Place, publisher, year, edition, pages
Uppsala universitet, 2016
National Category
Biophysics Atom and Molecular Physics and Optics
Research subject
Physics with specialization in Biophysics
Identifiers
urn:nbn:se:uu:diva-294553 (URN)
Presentation
2016-06-14, 80121, Ångströmlaboratoriet, Lägerhyddsvägen 1, Uppsala, 15:19 (English)
Opponent
Supervisors
Available from: 2016-05-27 Created: 2016-05-24 Last updated: 2016-05-27Bibliographically approved
2. Ultrafast Structural and Electron Dynamics in Soft Matter Exposed to Intense X-ray Pulses
Open this publication in new window or tab >>Ultrafast Structural and Electron Dynamics in Soft Matter Exposed to Intense X-ray Pulses
2017 (English)Doctoral thesis, comprehensive summary (Other academic)
Abstract [en]

Investigations of soft matter using ultrashort high intensity pulses have been made possible through the advent of X-ray free-electrons lasers. The last decade has seen the development of a new type of protein crystallography where femtosecond dynamics can be studied, and single particle imaging with atomic resolution is on the horizon. The pulses are so intense that any sample quickly turns into a plasma. This thesis studies the ultrafast transition from soft matter to warm dense matter, and the implications for structural determination of proteins.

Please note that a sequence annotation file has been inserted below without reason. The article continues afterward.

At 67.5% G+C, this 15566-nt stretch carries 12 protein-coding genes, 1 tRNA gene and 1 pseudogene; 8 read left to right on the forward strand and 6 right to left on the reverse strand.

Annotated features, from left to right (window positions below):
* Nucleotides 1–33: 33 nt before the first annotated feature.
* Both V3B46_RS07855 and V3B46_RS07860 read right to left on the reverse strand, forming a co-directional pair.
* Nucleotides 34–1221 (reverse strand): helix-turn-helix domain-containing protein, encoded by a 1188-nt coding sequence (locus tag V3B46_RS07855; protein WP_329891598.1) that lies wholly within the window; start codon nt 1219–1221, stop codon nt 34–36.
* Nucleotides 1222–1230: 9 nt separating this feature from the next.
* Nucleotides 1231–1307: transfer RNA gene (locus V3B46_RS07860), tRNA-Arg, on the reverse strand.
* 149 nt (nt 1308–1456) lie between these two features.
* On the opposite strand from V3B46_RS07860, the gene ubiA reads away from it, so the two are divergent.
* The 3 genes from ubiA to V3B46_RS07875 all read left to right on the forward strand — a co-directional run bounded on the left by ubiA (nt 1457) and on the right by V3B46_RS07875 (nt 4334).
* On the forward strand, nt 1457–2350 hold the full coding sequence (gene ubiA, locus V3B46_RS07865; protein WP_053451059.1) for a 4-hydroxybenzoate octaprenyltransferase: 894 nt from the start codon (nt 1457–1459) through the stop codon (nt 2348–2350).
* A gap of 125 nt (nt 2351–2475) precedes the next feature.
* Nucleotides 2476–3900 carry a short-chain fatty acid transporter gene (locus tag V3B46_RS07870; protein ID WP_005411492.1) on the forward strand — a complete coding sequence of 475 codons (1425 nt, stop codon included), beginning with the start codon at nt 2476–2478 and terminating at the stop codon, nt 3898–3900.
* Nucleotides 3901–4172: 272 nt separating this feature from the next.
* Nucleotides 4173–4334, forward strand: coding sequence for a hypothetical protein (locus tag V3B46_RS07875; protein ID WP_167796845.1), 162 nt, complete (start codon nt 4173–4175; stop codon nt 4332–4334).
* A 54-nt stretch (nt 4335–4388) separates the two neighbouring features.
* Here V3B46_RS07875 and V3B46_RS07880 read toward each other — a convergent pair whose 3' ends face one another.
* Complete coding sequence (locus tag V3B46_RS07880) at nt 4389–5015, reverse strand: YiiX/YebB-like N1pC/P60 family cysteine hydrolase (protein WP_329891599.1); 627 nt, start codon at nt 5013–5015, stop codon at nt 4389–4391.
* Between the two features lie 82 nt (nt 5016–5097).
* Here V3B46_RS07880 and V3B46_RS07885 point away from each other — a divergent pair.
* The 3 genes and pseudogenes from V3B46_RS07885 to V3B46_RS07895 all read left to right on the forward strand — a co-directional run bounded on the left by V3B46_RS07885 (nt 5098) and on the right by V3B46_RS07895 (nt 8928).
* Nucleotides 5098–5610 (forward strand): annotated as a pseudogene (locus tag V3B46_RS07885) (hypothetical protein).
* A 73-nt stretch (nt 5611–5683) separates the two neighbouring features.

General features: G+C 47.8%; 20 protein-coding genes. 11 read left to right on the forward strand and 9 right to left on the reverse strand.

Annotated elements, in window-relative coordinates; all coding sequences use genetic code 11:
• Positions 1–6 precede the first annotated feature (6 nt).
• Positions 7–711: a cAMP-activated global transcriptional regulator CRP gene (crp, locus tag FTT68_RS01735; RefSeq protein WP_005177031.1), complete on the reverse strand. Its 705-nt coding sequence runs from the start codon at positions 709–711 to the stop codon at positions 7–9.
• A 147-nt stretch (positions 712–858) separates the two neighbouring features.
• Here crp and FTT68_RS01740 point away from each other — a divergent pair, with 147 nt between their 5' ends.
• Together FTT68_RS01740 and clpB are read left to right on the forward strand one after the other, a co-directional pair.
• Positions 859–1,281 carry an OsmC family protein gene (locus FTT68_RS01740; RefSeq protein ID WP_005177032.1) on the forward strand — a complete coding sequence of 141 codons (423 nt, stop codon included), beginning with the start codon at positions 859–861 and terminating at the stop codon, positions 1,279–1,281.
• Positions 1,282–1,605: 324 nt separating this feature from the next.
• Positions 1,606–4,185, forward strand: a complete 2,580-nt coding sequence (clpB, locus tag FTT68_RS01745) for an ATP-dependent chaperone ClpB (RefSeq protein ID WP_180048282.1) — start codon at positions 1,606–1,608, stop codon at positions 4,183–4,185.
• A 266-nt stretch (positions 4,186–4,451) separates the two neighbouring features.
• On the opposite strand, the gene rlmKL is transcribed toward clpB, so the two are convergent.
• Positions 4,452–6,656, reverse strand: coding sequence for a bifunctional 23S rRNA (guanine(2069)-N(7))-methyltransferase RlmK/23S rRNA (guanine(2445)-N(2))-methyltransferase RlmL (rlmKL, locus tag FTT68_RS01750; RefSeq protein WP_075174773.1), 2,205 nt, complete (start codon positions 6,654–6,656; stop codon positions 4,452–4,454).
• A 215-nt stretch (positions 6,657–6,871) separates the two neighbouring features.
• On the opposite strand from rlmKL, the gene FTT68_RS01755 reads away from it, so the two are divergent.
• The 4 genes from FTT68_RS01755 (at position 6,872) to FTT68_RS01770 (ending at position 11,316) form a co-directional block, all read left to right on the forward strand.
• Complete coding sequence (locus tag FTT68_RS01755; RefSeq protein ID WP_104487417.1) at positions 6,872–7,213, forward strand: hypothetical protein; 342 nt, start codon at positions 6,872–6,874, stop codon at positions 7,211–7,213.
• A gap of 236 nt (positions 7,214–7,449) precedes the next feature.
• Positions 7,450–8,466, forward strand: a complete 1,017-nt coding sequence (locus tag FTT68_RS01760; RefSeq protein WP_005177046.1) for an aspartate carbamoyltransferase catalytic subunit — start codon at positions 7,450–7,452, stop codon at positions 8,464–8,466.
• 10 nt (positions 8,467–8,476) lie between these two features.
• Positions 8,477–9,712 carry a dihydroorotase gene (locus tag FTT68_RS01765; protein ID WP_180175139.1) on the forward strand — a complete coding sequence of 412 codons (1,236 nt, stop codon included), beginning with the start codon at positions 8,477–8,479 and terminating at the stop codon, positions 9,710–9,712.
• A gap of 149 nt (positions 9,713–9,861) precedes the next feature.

We use non-thermal plasma simulations to predict ultrafast structural and electron dynamics. Changes in atomic form factors due to the electronic state, and displacement as a function of temperature, are used to predict Bragg signal intensity in protein nanocrystals. The damage processes started by the pulse will gate the diffracted signal within the pulse duration, suggesting that long pulses are useful to study protein structure. This illustrates diffraction-before-destruction in crystallography.

The effect from a varying temporal photon distribution within a pulse is also investigated. A well-defined initial front determines the quality of the diffracted signal. At lower intensities, the temporal shape of the X-ray pulse will affect the overall signal strength; at high intensities the signal level will be strongly dependent on the resolution.